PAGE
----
Megan Crewe created a chilling situation with the virus. It is contagious, it has no known cure and it can kill, all this on an island. I didn't know how this could be fixed or how the main character and others would manage to survive and escape being infected, but I knew that I wanted them to figure it out and was on edge right with them through the scary stages of the illness and watching those they loved and cared about get sick.
I pulled for Kaelyn and really connected with her. The love she had for her family, and ultimate respect for her dad and trust that he could come up with an answer. The relationship with her brother and the protective instincts for her little cousin Meredith. As well as the unlikely friendship and connections that she makes while trying to help those on her island and those who are sick. I appreciated her wisdom in figuring out the things that are worth fighting for, and makes life worth living.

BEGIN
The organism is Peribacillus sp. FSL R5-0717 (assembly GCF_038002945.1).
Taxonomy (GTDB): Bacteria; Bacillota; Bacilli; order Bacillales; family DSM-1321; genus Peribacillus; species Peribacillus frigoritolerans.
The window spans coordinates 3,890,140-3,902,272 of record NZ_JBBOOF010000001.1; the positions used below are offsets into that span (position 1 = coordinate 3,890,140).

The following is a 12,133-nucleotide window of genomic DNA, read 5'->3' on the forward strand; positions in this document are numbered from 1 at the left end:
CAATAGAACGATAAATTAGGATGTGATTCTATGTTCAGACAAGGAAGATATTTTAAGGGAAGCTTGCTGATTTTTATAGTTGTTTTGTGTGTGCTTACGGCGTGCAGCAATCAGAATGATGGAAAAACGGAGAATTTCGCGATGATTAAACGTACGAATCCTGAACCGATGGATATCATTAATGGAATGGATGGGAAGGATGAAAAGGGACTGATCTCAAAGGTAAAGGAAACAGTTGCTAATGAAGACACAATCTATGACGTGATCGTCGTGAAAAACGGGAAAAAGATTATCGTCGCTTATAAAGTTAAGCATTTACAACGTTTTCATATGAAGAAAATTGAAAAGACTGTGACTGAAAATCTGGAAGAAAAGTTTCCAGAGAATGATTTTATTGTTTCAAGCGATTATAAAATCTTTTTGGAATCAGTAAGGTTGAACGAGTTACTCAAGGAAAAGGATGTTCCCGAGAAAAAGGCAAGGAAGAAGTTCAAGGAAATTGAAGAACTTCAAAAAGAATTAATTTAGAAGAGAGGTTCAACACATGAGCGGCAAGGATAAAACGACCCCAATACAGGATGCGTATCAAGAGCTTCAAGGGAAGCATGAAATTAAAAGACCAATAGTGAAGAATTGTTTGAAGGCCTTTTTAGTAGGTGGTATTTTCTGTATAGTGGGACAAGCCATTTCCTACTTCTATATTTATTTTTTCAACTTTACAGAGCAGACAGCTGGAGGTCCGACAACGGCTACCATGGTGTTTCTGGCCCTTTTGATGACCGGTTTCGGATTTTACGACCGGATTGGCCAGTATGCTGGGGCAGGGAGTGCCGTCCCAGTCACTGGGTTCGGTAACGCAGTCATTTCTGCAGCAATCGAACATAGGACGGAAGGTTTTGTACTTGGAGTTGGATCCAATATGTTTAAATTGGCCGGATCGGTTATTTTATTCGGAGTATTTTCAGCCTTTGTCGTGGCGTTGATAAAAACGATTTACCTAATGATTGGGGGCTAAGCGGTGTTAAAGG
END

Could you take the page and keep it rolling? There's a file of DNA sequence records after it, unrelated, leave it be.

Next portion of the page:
I liked the story, but there wasn't much of a conclusion. I wanted a few more answers, and I wanted to know more.
Bottom Line: A chilling, action packed scenario with a main character I cared for.
Posted February 21, 2013
The first novel in the Fallen World trilogy is an excellent beginning to the story of a truly frightening possibility faced by our world today. When a small island is infected with a mysterious illness, one of the residents, Kaelyn, begins to fear for the safety of those she loves. Megan Crewe has created a scenario that is scary because it is a completely plausible threat. It is one thing to read about aliens attacking Earth, but quite another to read about a killer virus that could just be a mutant strain of something out in the world right this moment.